By Shahnaz Khan
Shahnaz Khan provides the voices of Muslim girls on how they build and maintain their Islamic id. Khan interviewed fourteen Muslim ladies approximately their experience of strength, authenticity and position. Her serious research demanding situations the Western belief of Islam as monolithic and static.
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Extra info for Aversion and Desire: Negotiating Muslim Female Identity in the Diaspora
Then when I became seventeen my older brother was gone to the [United] States, and my younger brother [who was four years younger than me]... he can go out For me it was a struggle to get permission to go out. You know what I am saying? They don't want anybody to talk behind your back. Shahnaz: So you found it restrictive? Safieh: I found it annoying. Shahnaz: Did you find it much different in the [United] States? Safieh: Oh, yes, I remember when I was in New York, I used to rush home before sunset, and I couldn't understand why I was home when the sun was going down.
Bhabha argues that "all cultural statements and systems of enunciation are constructed in this contradictory and ambivalent space of enunciation" (1995, 37). Fanon (1967) calls this a zone of occult instability where everything is called into question. Here, articulations of new cultural demands, meanings, and strategies in the present become practices of collusion and resistance. Notwithstanding the references to Umma in religious discourse and popular imagination, Dossier III of the international group Women Living under Muslim Laws reminds us: "While similarities exist, the notion 20 / Aversion and Desire: Negotiating Muslim Female Identity in the Diaspora of a uniform Muslim world is a misconception imposed on us" (cited in Patel 1991,95).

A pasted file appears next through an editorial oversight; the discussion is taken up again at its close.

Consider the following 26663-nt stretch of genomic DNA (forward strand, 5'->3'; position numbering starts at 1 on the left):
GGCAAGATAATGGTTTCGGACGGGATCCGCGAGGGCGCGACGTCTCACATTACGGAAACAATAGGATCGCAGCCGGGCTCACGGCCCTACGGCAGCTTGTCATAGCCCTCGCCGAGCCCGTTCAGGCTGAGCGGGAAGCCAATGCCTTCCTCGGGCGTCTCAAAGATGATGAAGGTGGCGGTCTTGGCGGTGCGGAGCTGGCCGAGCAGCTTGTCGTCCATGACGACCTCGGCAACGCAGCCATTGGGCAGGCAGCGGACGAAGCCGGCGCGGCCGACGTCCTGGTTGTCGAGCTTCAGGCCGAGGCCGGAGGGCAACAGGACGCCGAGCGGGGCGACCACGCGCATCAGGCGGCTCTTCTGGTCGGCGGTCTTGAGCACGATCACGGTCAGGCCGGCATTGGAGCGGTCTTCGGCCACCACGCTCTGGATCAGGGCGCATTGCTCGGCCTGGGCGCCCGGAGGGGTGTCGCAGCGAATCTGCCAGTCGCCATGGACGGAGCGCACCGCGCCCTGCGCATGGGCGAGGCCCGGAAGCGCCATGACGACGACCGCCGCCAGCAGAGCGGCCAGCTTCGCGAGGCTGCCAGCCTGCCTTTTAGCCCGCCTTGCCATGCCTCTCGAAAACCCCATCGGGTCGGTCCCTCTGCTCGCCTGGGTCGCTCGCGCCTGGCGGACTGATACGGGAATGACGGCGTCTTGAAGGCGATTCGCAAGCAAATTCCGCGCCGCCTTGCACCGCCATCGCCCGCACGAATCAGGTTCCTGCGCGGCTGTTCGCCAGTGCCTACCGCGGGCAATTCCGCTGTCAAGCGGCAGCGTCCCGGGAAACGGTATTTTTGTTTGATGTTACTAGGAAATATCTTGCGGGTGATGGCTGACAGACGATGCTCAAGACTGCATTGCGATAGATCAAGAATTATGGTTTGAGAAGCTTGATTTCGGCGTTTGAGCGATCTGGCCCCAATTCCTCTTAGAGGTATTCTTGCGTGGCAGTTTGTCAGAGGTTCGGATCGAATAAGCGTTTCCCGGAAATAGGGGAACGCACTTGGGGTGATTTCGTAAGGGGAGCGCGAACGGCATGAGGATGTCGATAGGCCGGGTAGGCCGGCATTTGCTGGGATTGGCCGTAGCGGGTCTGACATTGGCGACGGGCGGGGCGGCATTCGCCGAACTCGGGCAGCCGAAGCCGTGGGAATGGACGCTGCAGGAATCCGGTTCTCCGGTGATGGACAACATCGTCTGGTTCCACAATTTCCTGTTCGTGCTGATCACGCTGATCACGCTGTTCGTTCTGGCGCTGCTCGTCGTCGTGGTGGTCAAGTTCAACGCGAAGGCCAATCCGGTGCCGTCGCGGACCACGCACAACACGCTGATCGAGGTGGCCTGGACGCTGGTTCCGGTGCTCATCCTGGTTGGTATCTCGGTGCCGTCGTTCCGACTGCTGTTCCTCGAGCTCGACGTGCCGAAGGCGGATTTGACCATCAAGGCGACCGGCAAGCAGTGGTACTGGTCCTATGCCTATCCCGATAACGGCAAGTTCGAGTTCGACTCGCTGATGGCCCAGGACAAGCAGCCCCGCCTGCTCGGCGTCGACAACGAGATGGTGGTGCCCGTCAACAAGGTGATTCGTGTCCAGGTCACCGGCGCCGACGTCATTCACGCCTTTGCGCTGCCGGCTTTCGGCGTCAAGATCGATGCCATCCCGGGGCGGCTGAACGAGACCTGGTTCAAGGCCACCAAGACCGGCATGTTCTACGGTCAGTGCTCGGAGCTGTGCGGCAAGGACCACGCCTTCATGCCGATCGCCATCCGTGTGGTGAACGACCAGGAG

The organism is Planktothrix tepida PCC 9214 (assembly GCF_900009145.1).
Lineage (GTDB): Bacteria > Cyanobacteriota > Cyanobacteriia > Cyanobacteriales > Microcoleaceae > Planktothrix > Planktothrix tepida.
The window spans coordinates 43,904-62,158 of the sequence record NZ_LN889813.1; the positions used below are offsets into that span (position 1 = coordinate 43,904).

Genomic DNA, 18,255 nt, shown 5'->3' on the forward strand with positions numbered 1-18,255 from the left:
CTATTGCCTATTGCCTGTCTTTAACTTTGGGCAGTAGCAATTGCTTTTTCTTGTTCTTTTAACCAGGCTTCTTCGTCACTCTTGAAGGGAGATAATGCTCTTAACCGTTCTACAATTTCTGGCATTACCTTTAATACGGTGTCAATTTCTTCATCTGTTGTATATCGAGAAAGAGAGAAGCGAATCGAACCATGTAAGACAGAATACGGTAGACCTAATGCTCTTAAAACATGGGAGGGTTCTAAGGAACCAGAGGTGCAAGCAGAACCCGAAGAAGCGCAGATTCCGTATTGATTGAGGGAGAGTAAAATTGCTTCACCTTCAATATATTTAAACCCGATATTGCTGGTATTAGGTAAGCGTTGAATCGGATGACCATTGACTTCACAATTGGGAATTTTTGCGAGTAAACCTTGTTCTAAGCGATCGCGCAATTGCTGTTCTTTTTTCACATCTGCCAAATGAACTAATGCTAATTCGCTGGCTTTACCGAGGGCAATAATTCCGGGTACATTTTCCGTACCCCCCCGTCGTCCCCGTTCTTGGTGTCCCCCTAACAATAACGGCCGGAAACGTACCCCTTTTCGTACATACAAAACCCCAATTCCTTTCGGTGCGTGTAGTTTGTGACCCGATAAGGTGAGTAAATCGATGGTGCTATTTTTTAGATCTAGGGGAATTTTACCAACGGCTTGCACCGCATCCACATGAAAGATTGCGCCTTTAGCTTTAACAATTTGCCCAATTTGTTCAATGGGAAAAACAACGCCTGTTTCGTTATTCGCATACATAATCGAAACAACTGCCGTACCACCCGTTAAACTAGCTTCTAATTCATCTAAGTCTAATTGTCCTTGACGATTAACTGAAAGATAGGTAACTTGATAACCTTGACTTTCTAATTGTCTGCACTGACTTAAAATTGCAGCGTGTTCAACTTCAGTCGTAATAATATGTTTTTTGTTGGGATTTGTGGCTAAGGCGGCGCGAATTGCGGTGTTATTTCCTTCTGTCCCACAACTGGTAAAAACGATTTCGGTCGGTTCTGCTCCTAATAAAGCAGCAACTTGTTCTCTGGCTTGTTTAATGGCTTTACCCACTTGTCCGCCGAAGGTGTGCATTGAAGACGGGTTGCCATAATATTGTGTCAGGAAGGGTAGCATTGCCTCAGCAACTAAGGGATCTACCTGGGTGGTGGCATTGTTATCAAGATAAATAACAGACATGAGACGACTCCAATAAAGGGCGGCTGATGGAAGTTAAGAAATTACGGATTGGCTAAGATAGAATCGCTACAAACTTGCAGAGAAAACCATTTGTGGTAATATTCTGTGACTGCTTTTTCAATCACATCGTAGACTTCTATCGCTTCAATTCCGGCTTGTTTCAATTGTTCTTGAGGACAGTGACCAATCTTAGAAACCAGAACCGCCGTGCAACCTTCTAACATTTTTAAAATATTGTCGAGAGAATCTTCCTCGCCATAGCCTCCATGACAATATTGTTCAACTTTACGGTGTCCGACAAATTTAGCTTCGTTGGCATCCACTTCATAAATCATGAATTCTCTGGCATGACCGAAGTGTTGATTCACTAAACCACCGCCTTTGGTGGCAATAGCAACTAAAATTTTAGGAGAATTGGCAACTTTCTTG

Yet what is the history of Muslims in North America through which we may harness this energy? Muslims in North America Arabs are portrayed as newcomers, yet Arab presence in the Americas dates back to the tenth century. Voyages made by Arab sailors may well have inspired Christopher Columbus. A recent Italian display of Columbus's belongings included an Arabic book containing an account of eight sailors from Arab Spain who had landed in the Americas. However, Arab presence in North America, in fact the category Arab itself, is not without contradiction.